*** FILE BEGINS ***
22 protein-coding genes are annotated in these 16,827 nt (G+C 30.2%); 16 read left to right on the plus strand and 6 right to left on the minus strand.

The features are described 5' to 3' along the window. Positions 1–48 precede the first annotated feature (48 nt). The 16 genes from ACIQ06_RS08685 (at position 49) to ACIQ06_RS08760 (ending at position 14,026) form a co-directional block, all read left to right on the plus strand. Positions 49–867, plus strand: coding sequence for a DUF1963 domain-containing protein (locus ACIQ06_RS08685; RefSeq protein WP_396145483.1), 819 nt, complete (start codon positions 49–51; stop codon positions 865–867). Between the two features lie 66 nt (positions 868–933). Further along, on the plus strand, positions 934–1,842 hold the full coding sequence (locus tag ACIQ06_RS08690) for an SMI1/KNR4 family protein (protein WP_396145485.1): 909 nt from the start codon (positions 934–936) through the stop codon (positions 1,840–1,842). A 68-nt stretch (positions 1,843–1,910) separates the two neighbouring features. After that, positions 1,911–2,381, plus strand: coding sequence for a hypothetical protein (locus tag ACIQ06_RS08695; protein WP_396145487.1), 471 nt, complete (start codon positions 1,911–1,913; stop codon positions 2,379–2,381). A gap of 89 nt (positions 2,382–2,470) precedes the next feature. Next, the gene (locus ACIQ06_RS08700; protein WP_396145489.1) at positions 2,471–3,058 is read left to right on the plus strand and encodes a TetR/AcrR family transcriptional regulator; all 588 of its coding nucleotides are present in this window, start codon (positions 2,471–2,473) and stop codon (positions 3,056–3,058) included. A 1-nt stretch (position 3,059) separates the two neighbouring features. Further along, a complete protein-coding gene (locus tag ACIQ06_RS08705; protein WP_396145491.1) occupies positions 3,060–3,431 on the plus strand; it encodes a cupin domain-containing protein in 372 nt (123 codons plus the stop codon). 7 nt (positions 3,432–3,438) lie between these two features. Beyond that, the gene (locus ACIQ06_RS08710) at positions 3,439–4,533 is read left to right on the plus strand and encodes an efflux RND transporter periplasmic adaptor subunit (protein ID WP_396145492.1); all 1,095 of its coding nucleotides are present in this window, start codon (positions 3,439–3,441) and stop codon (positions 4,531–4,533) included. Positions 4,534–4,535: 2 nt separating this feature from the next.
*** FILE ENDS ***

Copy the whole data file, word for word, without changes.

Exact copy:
22 protein-coding genes are annotated in these 16,827 nt (G+C 30.2%); 16 read left to right on the plus strand and 6 right to left on the minus strand.

The features are described 5' to 3' along the window. Positions 1–48 precede the first annotated feature (48 nt). The 16 genes from ACIQ06_RS08685 (at position 49) to ACIQ06_RS08760 (ending at position 14,026) form a co-directional block, all read left to right on the plus strand. Positions 49–867, plus strand: coding sequence for a DUF1963 domain-containing protein (locus ACIQ06_RS08685; RefSeq protein WP_396145483.1), 819 nt, complete (start codon positions 49–51; stop codon positions 865–867). Between the two features lie 66 nt (positions 868–933). Further along, on the plus strand, positions 934–1,842 hold the full coding sequence (locus tag ACIQ06_RS08690) for an SMI1/KNR4 family protein (protein WP_396145485.1): 909 nt from the start codon (positions 934–936) through the stop codon (positions 1,840–1,842). A 68-nt stretch (positions 1,843–1,910) separates the two neighbouring features. After that, positions 1,911–2,381, plus strand: coding sequence for a hypothetical protein (locus tag ACIQ06_RS08695; protein WP_396145487.1), 471 nt, complete (start codon positions 1,911–1,913; stop codon positions 2,379–2,381). A gap of 89 nt (positions 2,382–2,470) precedes the next feature. Next, the gene (locus ACIQ06_RS08700; protein WP_396145489.1) at positions 2,471–3,058 is read left to right on the plus strand and encodes a TetR/AcrR family transcriptional regulator; all 588 of its coding nucleotides are present in this window, start codon (positions 2,471–2,473) and stop codon (positions 3,056–3,058) included. A 1-nt stretch (position 3,059) separates the two neighbouring features. Further along, a complete protein-coding gene (locus tag ACIQ06_RS08705; protein WP_396145491.1) occupies positions 3,060–3,431 on the plus strand; it encodes a cupin domain-containing protein in 372 nt (123 codons plus the stop codon). 7 nt (positions 3,432–3,438) lie between these two features. Beyond that, the gene (locus ACIQ06_RS08710) at positions 3,439–4,533 is read left to right on the plus strand and encodes an efflux RND transporter periplasmic adaptor subunit (protein ID WP_396145492.1); all 1,095 of its coding nucleotides are present in this window, start codon (positions 3,439–3,441) and stop codon (positions 4,531–4,533) included. Positions 4,534–4,535: 2 nt separating this feature from the next.